Myths and Realities of U.S.-Mexico Border Spillover Effects

Shannon K. O’Neill, Latin America’s Moment, Council on Foreign Relations blog, 8/24/11

The U.S. debates over Mexico’s drug war increasingly focus on spillover violence. Border state governors Rick Perry and Jan Brewer insist that Mexican cartels are hitting their states hard, portraying the border as a lawless “war zone” in which the drug cartels and illegal Mexicans incite “terror and mayhem” on a daily basis. In stark contrast, Customs and Border Protection (CPB) Commissioner Alan Bersin and Homeland Security Secretary Janet Napolitano contend that the border has never been safer.

The statistics bear out the latter position. A recent study based on FBI figures shows that violent crime in cities within 50 miles of the border is consistently lower than state and national averages. The robbery rate in the Texas border region, for example, remained at least 30 percent lower than the state average for every year in the past decade. The data also show that the number of kidnapping cases in border areas dropped by more than half since 2009.  This doesn’t mean that bad things don’t happen – they do. But they happen less frequently along the border, on average, than in other parts of the United States. Despite local politicians’ concerns and rhetoric, the border is more secure than in the past, and in fact safer than the rest of the country.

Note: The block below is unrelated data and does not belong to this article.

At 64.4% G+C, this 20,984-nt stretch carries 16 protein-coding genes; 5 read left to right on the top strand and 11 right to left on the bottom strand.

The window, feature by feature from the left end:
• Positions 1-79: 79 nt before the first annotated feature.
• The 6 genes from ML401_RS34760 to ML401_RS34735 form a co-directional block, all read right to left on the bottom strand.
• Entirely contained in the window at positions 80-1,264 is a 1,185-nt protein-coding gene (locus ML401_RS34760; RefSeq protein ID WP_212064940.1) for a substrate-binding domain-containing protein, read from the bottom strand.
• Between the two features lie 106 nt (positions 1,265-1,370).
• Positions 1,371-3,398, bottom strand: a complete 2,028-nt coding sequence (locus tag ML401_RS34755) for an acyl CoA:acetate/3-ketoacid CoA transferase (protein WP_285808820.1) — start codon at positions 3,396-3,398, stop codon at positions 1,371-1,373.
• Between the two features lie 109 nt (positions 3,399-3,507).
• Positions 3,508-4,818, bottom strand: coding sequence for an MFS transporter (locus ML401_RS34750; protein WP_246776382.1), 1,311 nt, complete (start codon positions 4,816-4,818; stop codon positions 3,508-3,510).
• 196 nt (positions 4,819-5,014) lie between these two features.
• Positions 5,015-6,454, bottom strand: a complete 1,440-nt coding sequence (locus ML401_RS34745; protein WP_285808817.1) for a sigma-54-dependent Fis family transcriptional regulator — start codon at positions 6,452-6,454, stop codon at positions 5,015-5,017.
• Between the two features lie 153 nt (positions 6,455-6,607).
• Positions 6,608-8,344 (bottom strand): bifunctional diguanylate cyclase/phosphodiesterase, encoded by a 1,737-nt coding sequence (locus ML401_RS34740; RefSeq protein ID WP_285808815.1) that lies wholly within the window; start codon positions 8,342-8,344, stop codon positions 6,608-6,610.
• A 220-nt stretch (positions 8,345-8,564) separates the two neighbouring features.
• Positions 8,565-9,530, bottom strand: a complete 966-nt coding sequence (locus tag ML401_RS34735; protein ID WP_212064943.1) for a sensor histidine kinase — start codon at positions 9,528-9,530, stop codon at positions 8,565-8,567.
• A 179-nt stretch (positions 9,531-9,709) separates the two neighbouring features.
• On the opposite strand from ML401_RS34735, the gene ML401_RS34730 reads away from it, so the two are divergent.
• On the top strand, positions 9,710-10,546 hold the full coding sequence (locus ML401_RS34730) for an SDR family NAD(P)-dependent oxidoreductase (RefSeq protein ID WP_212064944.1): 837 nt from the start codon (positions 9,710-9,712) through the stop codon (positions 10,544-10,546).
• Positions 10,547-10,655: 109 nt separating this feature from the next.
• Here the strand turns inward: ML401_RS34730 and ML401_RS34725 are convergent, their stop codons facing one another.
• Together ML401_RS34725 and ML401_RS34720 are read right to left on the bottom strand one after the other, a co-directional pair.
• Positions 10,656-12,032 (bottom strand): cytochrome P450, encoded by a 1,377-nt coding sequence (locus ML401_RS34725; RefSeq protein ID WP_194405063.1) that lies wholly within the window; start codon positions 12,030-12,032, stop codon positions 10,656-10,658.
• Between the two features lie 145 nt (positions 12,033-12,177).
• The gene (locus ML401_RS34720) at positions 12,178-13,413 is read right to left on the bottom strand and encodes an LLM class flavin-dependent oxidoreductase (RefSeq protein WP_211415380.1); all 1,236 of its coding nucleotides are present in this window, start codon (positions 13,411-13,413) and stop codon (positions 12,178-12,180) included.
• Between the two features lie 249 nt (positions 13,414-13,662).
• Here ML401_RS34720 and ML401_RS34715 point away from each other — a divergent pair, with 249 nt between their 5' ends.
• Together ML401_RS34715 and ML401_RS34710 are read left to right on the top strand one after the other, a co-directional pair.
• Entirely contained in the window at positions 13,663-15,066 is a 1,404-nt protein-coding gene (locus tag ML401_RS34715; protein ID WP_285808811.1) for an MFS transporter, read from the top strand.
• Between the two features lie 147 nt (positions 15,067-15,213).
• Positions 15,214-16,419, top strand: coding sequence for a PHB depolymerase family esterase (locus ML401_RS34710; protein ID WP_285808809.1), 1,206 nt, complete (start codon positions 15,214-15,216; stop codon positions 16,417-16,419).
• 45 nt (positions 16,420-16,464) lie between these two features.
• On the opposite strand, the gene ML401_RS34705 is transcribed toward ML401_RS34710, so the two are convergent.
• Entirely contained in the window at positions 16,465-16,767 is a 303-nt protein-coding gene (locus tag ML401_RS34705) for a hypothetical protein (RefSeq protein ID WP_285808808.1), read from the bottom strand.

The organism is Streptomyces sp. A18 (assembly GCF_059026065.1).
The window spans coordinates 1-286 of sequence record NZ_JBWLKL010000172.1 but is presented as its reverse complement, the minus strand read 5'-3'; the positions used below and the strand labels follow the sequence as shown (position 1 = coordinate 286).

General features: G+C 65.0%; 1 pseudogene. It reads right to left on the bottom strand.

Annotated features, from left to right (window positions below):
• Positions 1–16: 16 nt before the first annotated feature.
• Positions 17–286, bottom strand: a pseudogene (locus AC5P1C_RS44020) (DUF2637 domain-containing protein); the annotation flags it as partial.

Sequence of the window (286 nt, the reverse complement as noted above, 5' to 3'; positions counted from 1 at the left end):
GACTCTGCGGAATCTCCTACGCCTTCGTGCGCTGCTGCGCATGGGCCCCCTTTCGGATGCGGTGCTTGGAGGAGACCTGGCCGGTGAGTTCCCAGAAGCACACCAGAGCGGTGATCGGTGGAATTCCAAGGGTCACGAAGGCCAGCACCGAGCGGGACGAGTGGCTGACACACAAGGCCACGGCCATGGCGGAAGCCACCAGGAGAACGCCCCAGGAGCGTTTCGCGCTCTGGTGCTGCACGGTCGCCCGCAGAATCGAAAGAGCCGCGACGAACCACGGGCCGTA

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One Response to Myths and Realities of U.S.-Mexico Border Spillover Effects

  1. Many parts of Southern Arizona that were once pristine hiking and recreation areas are now either off limits to the public or have posted warning signs of the constant flow of drug and human traffic. Places I used to enjoy but now cannot visit or will not visit unless heavily armed. You have been misled by your “sources.”

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